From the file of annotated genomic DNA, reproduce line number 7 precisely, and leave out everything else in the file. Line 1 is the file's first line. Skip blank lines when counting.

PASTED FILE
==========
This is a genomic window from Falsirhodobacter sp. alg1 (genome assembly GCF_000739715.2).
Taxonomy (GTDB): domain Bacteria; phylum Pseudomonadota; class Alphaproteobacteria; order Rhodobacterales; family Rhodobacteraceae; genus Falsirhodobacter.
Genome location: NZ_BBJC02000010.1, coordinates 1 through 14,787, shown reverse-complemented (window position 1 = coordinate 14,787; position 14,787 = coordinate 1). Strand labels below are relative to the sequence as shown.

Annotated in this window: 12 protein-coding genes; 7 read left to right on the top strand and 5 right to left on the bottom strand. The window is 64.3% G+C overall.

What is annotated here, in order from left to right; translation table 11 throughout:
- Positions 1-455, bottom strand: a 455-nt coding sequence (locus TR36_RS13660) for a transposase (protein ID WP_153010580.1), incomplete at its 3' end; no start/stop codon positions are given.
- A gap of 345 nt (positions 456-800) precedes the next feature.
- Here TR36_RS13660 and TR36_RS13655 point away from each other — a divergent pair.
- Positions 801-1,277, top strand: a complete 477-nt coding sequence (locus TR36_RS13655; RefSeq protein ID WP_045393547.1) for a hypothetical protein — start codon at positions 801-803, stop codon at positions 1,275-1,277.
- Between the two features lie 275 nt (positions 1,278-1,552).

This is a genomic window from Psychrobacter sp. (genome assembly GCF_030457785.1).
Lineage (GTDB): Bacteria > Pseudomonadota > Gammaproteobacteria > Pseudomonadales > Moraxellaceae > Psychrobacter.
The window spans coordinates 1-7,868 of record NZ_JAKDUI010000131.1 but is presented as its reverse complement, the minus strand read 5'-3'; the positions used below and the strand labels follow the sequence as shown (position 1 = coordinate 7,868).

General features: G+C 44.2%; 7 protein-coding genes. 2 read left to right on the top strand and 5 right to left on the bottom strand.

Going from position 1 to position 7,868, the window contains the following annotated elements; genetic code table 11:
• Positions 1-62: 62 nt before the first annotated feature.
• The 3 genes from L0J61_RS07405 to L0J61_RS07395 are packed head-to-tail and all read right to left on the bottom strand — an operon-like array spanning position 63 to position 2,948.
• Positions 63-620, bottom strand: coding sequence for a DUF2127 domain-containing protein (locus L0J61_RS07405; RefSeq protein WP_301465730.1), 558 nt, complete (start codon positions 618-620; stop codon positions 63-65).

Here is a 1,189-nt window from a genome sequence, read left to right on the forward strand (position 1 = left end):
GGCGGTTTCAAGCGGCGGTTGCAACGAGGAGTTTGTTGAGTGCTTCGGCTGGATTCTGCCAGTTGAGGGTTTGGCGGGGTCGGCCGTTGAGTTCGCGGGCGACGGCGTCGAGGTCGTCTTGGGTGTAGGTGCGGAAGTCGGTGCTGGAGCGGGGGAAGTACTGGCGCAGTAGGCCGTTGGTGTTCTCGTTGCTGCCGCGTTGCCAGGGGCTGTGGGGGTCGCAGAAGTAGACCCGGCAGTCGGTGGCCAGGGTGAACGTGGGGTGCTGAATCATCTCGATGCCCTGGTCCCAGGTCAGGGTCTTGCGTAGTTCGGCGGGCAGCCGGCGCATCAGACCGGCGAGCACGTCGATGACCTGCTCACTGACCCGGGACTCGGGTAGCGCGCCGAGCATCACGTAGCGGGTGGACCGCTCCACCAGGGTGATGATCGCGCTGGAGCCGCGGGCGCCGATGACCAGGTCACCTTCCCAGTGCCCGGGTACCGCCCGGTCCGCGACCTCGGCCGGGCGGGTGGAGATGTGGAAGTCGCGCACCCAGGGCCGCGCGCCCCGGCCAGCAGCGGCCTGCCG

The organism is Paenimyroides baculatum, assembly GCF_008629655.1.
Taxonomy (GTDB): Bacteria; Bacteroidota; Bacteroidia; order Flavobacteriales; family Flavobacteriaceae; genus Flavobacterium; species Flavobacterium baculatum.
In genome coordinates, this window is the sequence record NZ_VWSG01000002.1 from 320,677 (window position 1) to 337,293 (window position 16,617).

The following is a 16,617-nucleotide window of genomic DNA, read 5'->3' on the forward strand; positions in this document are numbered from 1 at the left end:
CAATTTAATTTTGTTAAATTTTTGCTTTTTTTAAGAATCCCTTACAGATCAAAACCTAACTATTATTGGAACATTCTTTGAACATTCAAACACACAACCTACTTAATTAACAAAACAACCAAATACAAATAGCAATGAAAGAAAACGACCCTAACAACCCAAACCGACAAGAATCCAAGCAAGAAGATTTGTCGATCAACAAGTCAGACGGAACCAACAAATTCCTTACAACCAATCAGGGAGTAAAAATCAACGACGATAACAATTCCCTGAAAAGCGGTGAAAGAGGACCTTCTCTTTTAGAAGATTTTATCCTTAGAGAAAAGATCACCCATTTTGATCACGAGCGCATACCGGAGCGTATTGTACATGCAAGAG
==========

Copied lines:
- A gap of 345 nt (positions 456-800) precedes the next feature.